This Week in the Blogs, September 26 – October 2, 2015

by | Oct 4, 2015

I’ve rounded up a couple of success stories for you this week along with some great advice on the importance of style sheets and author branding, and an example of a long-term marketing plan. I hope you find these articles not only interesting, but helpful.

Kristen Lamb on Kristen Lamb’s Blog
The Secret to a Powerful Author Brand
“Last time we talked a little about our author brand and why, these days, our brand is almost as important as the books we write. It is an awesome time to be a writer, but also a scary one. Why can’t it be like the good old days when all we had to do was write the book?”

Alan Rinzler on Alan Rinzler Consulting Editor
New author sells 80K books in 1 year. Here’s how
“When John J. Davis set out to market his first self-published thriller Blood Line, he thought he did everything right. He hired an experienced book publicist, arranged readings at bookstores, went on a 30-day cross-country author tour. The results were dismal.”

Ruth Harris on Anne R. Allen’s Blog …with Ruth Harris
Style That Doesn’t go out of Fashion: Style Sheets, Style Guides, and Why Audrey Hepburn Style is a Writer’s Best Friend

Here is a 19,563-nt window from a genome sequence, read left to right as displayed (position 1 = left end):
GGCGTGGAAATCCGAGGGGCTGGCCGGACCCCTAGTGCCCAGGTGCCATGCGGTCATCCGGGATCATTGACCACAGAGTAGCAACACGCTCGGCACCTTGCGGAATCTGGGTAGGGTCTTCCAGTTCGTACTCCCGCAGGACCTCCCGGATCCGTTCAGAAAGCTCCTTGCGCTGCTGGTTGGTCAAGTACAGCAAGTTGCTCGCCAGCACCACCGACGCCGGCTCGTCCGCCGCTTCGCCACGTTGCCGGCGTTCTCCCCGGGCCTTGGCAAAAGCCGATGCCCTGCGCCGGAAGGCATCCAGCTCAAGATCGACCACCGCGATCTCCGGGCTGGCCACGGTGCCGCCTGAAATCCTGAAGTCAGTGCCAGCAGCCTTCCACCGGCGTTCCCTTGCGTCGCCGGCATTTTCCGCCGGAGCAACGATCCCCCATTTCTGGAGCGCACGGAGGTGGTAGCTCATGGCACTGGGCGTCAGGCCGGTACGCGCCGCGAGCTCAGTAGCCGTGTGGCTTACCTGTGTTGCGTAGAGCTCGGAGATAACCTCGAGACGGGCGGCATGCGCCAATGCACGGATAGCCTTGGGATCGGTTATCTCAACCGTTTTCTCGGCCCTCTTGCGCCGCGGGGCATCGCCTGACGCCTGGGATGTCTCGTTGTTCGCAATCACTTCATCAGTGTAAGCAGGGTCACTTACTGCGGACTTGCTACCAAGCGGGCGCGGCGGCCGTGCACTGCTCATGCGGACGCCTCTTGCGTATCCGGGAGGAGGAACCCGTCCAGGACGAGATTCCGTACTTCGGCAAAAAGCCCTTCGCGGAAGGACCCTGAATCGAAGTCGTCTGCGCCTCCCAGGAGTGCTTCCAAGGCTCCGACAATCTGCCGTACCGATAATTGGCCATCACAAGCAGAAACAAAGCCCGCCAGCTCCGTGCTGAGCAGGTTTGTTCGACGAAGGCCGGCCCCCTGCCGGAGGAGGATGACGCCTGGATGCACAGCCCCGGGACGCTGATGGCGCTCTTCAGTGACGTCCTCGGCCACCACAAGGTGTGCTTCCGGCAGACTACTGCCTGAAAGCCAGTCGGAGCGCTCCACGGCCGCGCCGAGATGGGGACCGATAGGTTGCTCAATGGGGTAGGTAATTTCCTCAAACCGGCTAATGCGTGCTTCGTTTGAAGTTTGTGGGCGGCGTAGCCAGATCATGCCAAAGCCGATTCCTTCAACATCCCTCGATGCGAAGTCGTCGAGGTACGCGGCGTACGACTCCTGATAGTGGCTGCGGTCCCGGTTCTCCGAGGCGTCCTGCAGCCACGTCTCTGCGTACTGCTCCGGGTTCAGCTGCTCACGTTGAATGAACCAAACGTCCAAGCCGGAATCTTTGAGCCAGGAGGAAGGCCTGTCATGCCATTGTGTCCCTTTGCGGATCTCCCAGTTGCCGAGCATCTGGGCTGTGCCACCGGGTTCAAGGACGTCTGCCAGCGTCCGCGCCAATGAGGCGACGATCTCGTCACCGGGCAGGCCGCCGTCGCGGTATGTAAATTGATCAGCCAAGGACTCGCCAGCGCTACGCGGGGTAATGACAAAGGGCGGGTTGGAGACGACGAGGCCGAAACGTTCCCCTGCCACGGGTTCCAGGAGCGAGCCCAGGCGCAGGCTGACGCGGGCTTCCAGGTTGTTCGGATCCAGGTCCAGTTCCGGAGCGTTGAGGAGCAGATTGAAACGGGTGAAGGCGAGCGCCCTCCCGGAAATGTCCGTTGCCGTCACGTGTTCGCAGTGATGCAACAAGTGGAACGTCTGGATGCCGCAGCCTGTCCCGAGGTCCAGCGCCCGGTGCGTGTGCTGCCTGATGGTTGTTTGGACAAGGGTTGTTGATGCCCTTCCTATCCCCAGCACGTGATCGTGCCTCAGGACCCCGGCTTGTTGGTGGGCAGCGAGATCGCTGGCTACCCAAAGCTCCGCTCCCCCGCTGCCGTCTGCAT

“If you plan to self-pub, a style sheet will save your sanity while you’re writing—and after because a style sheet will save you time and money when you hire a copy editor.”

James Rose on Live Write Thrive
A 12-Month Strategic Plan for Marketing Your Book before Release
“Marketing does not come naturally to me. It has been a struggle to get my mind wrapped around the many facets of marketing a self-published book. I made many mistakes and wasted a fair amount of money.”

Virginia Gray on Indies Unlimited
How My Novel Became a #1 Bestseller
“My goals in writing The Carrot were that it be seen and read, but after nearly a year of posting, sharing, tweeting and pinning and Google Plussing, hoping to catch a reader’s eye, I found my novel drearily hovering around an Amazon sales rank of 200K (I don’t even want to talk about B&N, Kobo, or iBooks). After perusing some interesting blogs, banging my now concussive head against the social media marketing wall, and discussing strategies with other authors, I decided to do what all major publishers do: pay for advertising.”

 
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